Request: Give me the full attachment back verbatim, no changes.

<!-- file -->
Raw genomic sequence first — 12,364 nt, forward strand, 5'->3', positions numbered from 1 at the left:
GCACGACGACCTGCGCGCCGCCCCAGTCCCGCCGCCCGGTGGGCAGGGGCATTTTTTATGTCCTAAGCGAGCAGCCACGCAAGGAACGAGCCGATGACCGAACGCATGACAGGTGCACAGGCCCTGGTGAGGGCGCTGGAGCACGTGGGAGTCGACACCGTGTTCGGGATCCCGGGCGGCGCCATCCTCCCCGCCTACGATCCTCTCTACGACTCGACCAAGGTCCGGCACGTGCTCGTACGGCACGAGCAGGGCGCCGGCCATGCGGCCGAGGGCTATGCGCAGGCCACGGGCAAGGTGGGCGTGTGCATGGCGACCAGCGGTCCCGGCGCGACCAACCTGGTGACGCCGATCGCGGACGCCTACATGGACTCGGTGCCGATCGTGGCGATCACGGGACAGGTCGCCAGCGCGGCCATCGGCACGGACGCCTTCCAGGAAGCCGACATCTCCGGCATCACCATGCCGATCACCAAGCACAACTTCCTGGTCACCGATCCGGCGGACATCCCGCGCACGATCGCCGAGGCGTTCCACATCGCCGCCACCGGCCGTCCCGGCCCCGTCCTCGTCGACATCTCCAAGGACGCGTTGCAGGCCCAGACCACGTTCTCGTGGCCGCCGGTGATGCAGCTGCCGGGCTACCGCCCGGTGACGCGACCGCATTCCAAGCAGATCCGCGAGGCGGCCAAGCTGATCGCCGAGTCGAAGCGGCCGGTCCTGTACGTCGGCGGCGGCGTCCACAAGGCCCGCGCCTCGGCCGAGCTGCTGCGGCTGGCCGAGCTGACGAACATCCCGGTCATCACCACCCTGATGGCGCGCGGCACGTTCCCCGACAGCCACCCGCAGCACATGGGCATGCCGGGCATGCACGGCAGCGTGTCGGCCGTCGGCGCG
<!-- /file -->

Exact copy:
Raw genomic sequence first — 12,364 nt, forward strand, 5'->3', positions numbered from 1 at the left:
GCACGACGACCTGCGCGCCGCCCCAGTCCCGCCGCCCGGTGGGCAGGGGCATTTTTTATGTCCTAAGCGAGCAGCCACGCAAGGAACGAGCCGATGACCGAACGCATGACAGGTGCACAGGCCCTGGTGAGGGCGCTGGAGCACGTGGGAGTCGACACCGTGTTCGGGATCCCGGGCGGCGCCATCCTCCCCGCCTACGATCCTCTCTACGACTCGACCAAGGTCCGGCACGTGCTCGTACGGCACGAGCAGGGCGCCGGCCATGCGGCCGAGGGCTATGCGCAGGCCACGGGCAAGGTGGGCGTGTGCATGGCGACCAGCGGTCCCGGCGCGACCAACCTGGTGACGCCGATCGCGGACGCCTACATGGACTCGGTGCCGATCGTGGCGATCACGGGACAGGTCGCCAGCGCGGCCATCGGCACGGACGCCTTCCAGGAAGCCGACATCTCCGGCATCACCATGCCGATCACCAAGCACAACTTCCTGGTCACCGATCCGGCGGACATCCCGCGCACGATCGCCGAGGCGTTCCACATCGCCGCCACCGGCCGTCCCGGCCCCGTCCTCGTCGACATCTCCAAGGACGCGTTGCAGGCCCAGACCACGTTCTCGTGGCCGCCGGTGATGCAGCTGCCGGGCTACCGCCCGGTGACGCGACCGCATTCCAAGCAGATCCGCGAGGCGGCCAAGCTGATCGCCGAGTCGAAGCGGCCGGTCCTGTACGTCGGCGGCGGCGTCCACAAGGCCCGCGCCTCGGCCGAGCTGCTGCGGCTGGCCGAGCTGACGAACATCCCGGTCATCACCACCCTGATGGCGCGCGGCACGTTCCCCGACAGCCACCCGCAGCACATGGGCATGCCGGGCATGCACGGCAGCGTGTCGGCCGTCGGCGCG